When the Microsoft Managed Languages team announced in December 2013, that they replaced the existing C# and Visual Basic compiler, and they use a new compiler to create the daily builds of the next version of Visual Studio, it became obvious to all developers, that something big is coming. The new tool, codename “Roslyn”, has far more capabilities than the previous csc.exe and vbc.exe, so it is not a coincidence that .NET Compiler Platform became its official name.
Roslyn is not only about converting our source code to an executable format, we already had a excellent tools for that for many years. The goal of Roslyn is to open the power of the compiler to developer and development environments (such as for Visual Studio), so this is a compiler-as-a-service solution.
Why do we need that? Compilers are very complicated, and during their execution they collect a huge amount of information about our source code:
It would be a huge mistake, if we would lock that information into a single tool, instead let other tools benefit from this knowledge. The compiler is our only tool that really understands our source code, as it obviously knows from every single character in our source code whether it is code, data, comment etc. Using this knowledge, we can build much better tools, for example many features of the Visual Studio 2015 would never exist without Roslyn.
Here you can see the Roslyn architecture (click for a larger image):
If you want to understand all little boxes feel free to visit the project home page, I just want to point out that you can find here everything from understanding the source code to generating the executable output, and because it is a platform, naturally you have API for everything.
The key item is the Syntax Tree highlighted with yellow, which is the inner representation of our source code, created by the Parser. The API for that is the Roslyn Syntax API, which allows you not only to analyze your source code from source code, but you can even change that on the fly. Let’s take this simple expression as an example:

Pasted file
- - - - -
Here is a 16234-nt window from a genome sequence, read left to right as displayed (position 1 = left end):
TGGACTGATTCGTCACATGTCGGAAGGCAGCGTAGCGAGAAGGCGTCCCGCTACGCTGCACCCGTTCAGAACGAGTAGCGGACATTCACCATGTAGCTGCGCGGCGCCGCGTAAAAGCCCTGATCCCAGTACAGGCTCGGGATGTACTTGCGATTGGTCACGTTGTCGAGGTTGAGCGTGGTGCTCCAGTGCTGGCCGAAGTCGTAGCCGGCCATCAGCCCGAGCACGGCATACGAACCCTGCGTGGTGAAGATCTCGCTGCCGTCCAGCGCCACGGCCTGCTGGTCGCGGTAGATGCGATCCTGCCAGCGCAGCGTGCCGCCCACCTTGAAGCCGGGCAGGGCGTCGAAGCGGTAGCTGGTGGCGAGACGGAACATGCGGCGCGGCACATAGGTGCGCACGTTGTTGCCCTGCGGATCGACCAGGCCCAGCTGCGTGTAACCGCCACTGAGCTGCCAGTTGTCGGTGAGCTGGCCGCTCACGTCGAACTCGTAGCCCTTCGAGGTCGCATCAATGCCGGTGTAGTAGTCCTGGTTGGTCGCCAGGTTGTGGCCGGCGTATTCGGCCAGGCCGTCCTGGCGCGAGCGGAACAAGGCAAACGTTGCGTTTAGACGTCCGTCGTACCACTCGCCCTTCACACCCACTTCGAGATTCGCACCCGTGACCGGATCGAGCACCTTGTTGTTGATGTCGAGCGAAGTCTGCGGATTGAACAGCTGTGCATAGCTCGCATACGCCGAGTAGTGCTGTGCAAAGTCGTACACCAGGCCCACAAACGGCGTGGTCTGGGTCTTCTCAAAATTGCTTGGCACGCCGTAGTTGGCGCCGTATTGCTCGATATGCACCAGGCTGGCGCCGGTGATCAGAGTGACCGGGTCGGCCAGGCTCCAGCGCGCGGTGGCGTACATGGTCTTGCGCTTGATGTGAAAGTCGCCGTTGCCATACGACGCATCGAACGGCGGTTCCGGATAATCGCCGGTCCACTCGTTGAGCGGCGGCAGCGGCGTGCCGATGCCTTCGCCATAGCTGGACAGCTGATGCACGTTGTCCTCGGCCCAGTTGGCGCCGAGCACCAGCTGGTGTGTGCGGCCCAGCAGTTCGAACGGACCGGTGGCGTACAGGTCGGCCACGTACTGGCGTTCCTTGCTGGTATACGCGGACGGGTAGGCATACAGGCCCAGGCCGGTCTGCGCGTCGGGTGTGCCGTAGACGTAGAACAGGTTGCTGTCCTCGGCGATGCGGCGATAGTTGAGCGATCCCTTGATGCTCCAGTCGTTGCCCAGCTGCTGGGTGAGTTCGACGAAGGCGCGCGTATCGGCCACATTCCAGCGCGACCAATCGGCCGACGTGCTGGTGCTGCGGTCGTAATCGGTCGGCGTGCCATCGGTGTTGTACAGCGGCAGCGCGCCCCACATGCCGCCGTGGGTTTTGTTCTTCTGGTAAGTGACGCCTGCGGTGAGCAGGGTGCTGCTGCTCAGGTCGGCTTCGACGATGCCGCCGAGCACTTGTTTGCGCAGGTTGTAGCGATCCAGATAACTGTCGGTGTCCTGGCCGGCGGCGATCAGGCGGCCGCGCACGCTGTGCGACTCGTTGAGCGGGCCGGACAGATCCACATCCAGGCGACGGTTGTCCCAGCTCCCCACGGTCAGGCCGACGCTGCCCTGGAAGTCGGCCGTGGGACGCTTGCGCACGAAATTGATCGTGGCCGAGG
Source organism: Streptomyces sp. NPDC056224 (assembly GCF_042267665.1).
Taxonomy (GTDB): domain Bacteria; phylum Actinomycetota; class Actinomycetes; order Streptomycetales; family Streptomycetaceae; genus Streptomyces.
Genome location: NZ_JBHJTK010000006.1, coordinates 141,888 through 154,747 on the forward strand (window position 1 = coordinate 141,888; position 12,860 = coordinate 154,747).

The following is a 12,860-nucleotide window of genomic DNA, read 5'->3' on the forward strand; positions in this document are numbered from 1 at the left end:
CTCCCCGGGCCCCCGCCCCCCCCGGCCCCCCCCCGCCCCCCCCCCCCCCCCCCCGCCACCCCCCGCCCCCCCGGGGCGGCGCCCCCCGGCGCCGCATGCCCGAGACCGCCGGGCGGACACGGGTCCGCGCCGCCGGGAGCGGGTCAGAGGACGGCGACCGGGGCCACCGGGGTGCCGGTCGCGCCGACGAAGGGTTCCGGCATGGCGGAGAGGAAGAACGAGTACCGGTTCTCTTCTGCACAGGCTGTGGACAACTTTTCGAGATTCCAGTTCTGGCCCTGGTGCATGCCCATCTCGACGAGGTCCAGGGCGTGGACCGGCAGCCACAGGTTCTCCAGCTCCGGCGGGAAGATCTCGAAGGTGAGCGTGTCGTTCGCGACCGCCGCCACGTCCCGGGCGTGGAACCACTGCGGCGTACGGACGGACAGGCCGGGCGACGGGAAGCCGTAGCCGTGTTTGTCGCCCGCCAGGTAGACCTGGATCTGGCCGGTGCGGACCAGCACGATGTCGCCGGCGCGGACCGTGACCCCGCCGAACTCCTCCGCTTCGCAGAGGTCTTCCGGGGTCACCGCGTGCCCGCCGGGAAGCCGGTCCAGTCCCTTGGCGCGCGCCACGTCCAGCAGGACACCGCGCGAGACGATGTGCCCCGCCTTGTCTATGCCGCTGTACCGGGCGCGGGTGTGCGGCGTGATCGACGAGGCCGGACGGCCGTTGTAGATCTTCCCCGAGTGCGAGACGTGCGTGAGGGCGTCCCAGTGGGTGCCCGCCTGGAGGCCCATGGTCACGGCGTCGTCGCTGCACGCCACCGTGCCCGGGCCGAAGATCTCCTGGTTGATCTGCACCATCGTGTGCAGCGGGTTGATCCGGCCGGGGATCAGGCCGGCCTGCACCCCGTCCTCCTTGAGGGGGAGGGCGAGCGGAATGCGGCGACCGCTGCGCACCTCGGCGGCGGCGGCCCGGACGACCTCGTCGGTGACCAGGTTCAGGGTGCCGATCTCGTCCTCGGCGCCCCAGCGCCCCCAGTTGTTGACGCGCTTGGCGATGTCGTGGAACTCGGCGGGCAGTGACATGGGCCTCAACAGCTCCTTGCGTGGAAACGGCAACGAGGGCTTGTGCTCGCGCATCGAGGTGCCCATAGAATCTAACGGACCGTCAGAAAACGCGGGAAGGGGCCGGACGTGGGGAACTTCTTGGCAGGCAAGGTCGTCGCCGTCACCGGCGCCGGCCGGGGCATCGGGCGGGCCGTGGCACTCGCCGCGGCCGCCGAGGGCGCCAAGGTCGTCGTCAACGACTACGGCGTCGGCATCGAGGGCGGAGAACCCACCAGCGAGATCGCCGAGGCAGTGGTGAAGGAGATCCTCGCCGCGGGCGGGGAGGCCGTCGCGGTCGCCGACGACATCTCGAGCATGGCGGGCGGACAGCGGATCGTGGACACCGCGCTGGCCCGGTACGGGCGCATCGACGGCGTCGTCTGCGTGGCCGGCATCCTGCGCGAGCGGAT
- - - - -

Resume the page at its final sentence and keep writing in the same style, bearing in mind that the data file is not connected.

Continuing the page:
Regex.Match("my text", @"\pXXX");
Roslyn builds the following syntax tree from that:
(I borrowed the example from the Use Roslyn to Write a Live Code Analyzer for Your API article of the MSDN Magazine, which shows you how to build a Visual Studio plugin on top of Roslyn.)
It is totally up to you, whether you want only analyze or modify this tree.
This has been also recognized by the TypeScript team, and they are using Roslyn from version 1.3 to provide the necessary data for several Visual Studio IDE features. As a result of that the architecture of the TypeScript compiler became much cleaner and much more understandable:
Because the two trees are similar, we can combine them, and now we have the following solution:
Processing the same source code with the Roslyn Parser + TypeScript Emitter combo you can get the following results:
We also measured the CPU utilization and Visual throughput (FPS) with the UI Responsiveness tool in Internet Explorer Developer Tools (F12), and we got better results for both metrics as well.
- Install the Node.js Tools for Visual Studio plugin, which gives you everything you need to develop Node.js apps with Visual Studio.
- Download and install the Node.js with C# plugin from the Visual Studio Gallery (coming soon).
- After installation, you will see a “Node.js application” project template within the C# project templates. Create your new project with that template.
- Implement your application in C#, and of course you can use Visual Studio for that.
- You can debug and run your code as usual, because the project template contains the necessary MSBuild targets, that compiles your code with Roslyn and TypeScript, and then passes it to the Node.js Tools for Visual Studio which in turn runs it with Node.
We are looking for beta testers! Before publishing the Visual Studio plugin, we would like to do a broader test and collect feedback from you. If you would like to try our tool, please read these guidelines and leave a comment below, and I will contact you with the download link. Thank you!
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